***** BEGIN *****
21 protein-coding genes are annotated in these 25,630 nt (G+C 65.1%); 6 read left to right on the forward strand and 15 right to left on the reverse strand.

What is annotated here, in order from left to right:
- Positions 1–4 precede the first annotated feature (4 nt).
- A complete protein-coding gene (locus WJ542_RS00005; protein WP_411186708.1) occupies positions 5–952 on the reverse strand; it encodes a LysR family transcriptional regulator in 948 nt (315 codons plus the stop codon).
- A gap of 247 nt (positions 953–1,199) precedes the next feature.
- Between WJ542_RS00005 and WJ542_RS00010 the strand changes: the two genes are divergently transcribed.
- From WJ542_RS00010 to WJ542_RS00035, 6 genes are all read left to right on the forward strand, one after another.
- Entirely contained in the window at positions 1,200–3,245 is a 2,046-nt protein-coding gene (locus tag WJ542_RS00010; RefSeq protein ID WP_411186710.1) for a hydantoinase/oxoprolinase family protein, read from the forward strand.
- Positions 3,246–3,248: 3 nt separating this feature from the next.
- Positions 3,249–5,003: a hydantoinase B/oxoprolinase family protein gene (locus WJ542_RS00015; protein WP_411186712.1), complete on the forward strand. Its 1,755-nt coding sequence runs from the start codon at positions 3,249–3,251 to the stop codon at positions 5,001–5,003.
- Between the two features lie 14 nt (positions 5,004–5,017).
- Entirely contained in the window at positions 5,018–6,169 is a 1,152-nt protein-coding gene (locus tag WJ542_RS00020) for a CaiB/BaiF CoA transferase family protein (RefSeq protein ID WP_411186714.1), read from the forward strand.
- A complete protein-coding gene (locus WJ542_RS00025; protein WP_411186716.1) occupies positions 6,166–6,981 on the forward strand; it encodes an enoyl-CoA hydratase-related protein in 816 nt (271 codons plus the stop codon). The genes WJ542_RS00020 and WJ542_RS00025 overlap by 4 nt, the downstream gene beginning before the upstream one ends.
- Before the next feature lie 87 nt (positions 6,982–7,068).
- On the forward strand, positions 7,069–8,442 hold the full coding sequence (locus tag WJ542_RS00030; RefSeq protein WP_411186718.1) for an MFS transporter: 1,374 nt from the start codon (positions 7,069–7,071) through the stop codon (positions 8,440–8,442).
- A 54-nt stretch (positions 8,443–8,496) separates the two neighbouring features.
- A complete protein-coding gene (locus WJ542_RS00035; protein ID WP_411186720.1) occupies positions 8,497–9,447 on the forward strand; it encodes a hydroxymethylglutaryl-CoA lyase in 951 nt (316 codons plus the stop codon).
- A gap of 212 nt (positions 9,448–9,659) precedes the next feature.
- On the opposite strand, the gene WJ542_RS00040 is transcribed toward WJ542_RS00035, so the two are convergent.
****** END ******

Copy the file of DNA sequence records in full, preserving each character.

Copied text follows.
21 protein-coding genes are annotated in these 25,630 nt (G+C 65.1%); 6 read left to right on the forward strand and 15 right to left on the reverse strand.

What is annotated here, in order from left to right:
- Positions 1–4 precede the first annotated feature (4 nt).
- A complete protein-coding gene (locus WJ542_RS00005; protein WP_411186708.1) occupies positions 5–952 on the reverse strand; it encodes a LysR family transcriptional regulator in 948 nt (315 codons plus the stop codon).
- A gap of 247 nt (positions 953–1,199) precedes the next feature.
- Between WJ542_RS00005 and WJ542_RS00010 the strand changes: the two genes are divergently transcribed.
- From WJ542_RS00010 to WJ542_RS00035, 6 genes are all read left to right on the forward strand, one after another.
- Entirely contained in the window at positions 1,200–3,245 is a 2,046-nt protein-coding gene (locus tag WJ542_RS00010; RefSeq protein ID WP_411186710.1) for a hydantoinase/oxoprolinase family protein, read from the forward strand.
- Positions 3,246–3,248: 3 nt separating this feature from the next.
- Positions 3,249–5,003: a hydantoinase B/oxoprolinase family protein gene (locus WJ542_RS00015; protein WP_411186712.1), complete on the forward strand. Its 1,755-nt coding sequence runs from the start codon at positions 3,249–3,251 to the stop codon at positions 5,001–5,003.
- Between the two features lie 14 nt (positions 5,004–5,017).
- Entirely contained in the window at positions 5,018–6,169 is a 1,152-nt protein-coding gene (locus tag WJ542_RS00020) for a CaiB/BaiF CoA transferase family protein (RefSeq protein ID WP_411186714.1), read from the forward strand.
- A complete protein-coding gene (locus WJ542_RS00025; protein WP_411186716.1) occupies positions 6,166–6,981 on the forward strand; it encodes an enoyl-CoA hydratase-related protein in 816 nt (271 codons plus the stop codon). The genes WJ542_RS00020 and WJ542_RS00025 overlap by 4 nt, the downstream gene beginning before the upstream one ends.
- Before the next feature lie 87 nt (positions 6,982–7,068).
- On the forward strand, positions 7,069–8,442 hold the full coding sequence (locus tag WJ542_RS00030; RefSeq protein WP_411186718.1) for an MFS transporter: 1,374 nt from the start codon (positions 7,069–7,071) through the stop codon (positions 8,440–8,442).
- A 54-nt stretch (positions 8,443–8,496) separates the two neighbouring features.
- A complete protein-coding gene (locus WJ542_RS00035; protein ID WP_411186720.1) occupies positions 8,497–9,447 on the forward strand; it encodes a hydroxymethylglutaryl-CoA lyase in 951 nt (316 codons plus the stop codon).
- A gap of 212 nt (positions 9,448–9,659) precedes the next feature.
- On the opposite strand, the gene WJ542_RS00040 is transcribed toward WJ542_RS00035, so the two are convergent.